Suppose that you were trying to get across a floor that goes side to side like a wave goes up and down. If you started on the start line (call it the reactants), how long would it take you to cross to the finish line (call it the products) on the other side? In earlier work, we found “fixed” structures that could somehow tell you exactly when you were on the reactant and product sides even while the barrier was waving side to side. Just like you and I would avoid getting seasick while riding such a wave, the “fixed” structure has to move, but just not as much as the wave. So the structure of our dividing surface is “fixed” in the sense that our planet is always on the same orbit flying around the sun. This latter analogy can’t be taken too far because we know that our planet is thankfully stable. In the molecular case, the orbit is not stable. We just discovered that the rates at which molecular reactants move away from the dividing surface can be related to the reaction rate between reactant and products in a chemical reaction. (Note that the former rates are called Floquet exponents.) This is a particularly cool advance because we are now able to relate the properties of the moving dividing surface directly to chemical reactions, at least for this one simplified class of reactions.

The work involved a collaboration with Galen Craven from my research group and Thomas Bartsch from Loughborough University. The title of the article is "Communication: Transition state trajectory stability determines barrier crossing rates in chemical reactions induced by time-dependent oscillating fields.” The work was funded by the NSF, and the international partnership (Trans-MI) was funded by the EU People Programme (Marie Curie Actions). It was just released as a Communication at J. Chem. Phys. 141, 041106 (2014). Click on the JCP link to access the article.

Friday, July 25, 2014

When the buffalo roam, do they go over the pass or across the plain?

In one of our papers from last year (recapped in an earlier post), we found that in at least one chemical reaction (the ketene isomerization), the reaction could involve rather distinct pathways. On the one hand, the system could go across the break between the two energetic mountains separating the reactant and product. On the other hand, it could find a flat plain in which it could meander slowly across. The first of these two cases involves a narrow pass that is difficult for it to get through. The other is a wide plain but it costs a lot of energy to get up to it. Chemical reaction rate theory is built on the notion that the reaction always goes across the narrow passage as long as it’s the easiest one to get over. However, in the last decade there has been a lot of work observing that roaming over the flat plain has its privileges.

My postdoctoral student, Inga Ulusoy, and I wondered whether the ketene reaction gave rise to both possible classes of paths. It did! We also wondered the degree to which each path affected the rate in which the molecule reacted. We found earlier that the traditional pathway (over the break between the barriers) was the most important one in a model of the reaction with only two degrees of freedom. This led us and others to question whether our result was an accident of the simplicity of our model. In our recent paper, we extended the model to a larger number of degrees of freedom. Interestingly, the main result was the same. Namely, the reacting partners still have the possibility of roaming, but the direct path over the break between the barriers is still the most important one.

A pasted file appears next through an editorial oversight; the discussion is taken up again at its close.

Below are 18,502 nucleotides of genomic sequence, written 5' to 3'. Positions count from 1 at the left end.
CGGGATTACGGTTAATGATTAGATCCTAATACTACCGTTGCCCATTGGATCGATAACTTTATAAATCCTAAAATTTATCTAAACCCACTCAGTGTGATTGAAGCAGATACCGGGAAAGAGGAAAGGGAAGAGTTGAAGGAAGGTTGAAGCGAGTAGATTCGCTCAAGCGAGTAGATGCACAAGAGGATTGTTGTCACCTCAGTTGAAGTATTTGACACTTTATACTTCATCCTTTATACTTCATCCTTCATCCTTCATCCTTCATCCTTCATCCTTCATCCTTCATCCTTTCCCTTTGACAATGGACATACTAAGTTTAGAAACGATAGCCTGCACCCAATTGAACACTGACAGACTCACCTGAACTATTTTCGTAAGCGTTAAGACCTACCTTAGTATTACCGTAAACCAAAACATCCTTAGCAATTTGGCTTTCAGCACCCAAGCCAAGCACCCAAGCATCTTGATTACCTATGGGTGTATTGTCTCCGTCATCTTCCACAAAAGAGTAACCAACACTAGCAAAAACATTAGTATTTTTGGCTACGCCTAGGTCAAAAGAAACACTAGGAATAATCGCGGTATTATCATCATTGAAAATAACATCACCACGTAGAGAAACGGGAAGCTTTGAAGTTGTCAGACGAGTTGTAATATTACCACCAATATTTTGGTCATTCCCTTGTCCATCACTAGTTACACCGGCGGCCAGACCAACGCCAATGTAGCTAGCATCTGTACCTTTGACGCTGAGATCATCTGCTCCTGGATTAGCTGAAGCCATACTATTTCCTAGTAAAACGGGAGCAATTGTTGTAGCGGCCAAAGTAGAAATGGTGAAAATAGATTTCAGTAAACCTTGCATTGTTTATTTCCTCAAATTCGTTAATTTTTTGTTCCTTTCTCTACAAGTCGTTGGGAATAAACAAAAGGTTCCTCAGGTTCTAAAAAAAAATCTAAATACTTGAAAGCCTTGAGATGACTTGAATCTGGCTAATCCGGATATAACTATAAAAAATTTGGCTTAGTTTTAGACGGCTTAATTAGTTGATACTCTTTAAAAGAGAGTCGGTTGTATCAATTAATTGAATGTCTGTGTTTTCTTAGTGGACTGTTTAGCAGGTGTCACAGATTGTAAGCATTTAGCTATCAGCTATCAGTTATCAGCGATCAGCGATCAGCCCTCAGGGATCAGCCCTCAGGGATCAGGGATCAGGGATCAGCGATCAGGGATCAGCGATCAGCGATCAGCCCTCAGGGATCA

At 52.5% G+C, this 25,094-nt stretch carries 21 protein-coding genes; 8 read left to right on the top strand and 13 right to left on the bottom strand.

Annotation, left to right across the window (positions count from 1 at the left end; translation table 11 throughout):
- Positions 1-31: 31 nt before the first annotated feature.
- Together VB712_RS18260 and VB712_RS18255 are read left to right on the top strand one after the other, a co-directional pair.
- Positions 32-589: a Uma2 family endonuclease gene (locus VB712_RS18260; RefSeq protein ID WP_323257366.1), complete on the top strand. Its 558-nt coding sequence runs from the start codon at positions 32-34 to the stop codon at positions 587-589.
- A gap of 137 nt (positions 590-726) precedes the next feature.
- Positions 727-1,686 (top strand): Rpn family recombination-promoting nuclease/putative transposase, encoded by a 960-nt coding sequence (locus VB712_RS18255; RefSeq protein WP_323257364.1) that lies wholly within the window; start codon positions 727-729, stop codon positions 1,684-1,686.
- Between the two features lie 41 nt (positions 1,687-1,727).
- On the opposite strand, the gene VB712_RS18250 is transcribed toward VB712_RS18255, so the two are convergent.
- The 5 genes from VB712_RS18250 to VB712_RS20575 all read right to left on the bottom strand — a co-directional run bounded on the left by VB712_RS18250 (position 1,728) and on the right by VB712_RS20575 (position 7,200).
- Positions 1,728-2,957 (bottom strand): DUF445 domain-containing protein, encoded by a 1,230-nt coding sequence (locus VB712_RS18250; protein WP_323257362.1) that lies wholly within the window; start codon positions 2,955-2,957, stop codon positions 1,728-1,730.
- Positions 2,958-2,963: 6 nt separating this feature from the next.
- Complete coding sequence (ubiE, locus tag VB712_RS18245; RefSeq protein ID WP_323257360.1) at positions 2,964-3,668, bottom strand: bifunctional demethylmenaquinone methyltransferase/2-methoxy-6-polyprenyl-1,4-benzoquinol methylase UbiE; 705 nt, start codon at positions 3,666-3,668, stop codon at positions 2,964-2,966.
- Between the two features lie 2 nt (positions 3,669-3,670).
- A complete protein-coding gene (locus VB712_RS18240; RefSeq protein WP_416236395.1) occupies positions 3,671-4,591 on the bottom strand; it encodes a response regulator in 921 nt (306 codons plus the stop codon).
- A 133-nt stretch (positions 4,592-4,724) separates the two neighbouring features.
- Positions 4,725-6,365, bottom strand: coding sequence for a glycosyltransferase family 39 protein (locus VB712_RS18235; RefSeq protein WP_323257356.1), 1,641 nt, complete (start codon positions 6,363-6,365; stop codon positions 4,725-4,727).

The article, "Revisiting roaming trajectories in ketene isomerization at higher dimensionality,” was recently published at Theoretical Chemistry Accounts 133, 1528 (2014). (doi:10.1007/s00214-014-1528-z) The work was supported by the AFOSR. Equally, importantly, it was a real treat to include our work in an issue published in honor of Greg Ezra's 60th birthday. I have followed his work since I was a graduate student, and have learned much from it. While science is immutable, it’s the fact that people are involved in the discovery that makes it humane. And for this reason, it’s particularly fun to be able to contribute to issues that honor the people involved in advancing science.

Monday, July 14, 2014

Inclusive excellence symposium coming up at ACS San Francisco

Two qualifiers, successful and diverse, for the research enterprise are inseparable concepts. And yet, some members in the scientific community have often treated them as orthogonal if not outright destructively interfering. (Please forgive my geek speak here!) I think that the only part that is destructive is the failure to be inclusive. Indeed, as we are broadening participation in the chemical research enterprise, we are drawing more and better talent from all over the world and this should include that which is within our borders. Unfortunately, we aren't quite there yet as is visible through the existing imbalance in the demographics between the US population and the chemical workforce. Achieving parity requires us to be actively engaged.

To this end, I just published a Comment in C&EN to advertise the upcoming symposium on "Advancing the Chemical Sciences Through Diversity in Participation." (Earlier, I wrote on this blog about why I publish there and here. You can also check out the ChemDiversity Blog post advertising the symposium.) If you happen to be in San Francisco in mid August, feel free to join us at the Hilton near Union Square. You'll learn a few tips for advancing inclusive excellence and you'll be in the middle of San Francisco. Hard to beat that pairing!

Check out the Comment on page 45 of the July 14, 2014 C&EN at this link. (Apologies if it's closed to ACS members and subscribers only.)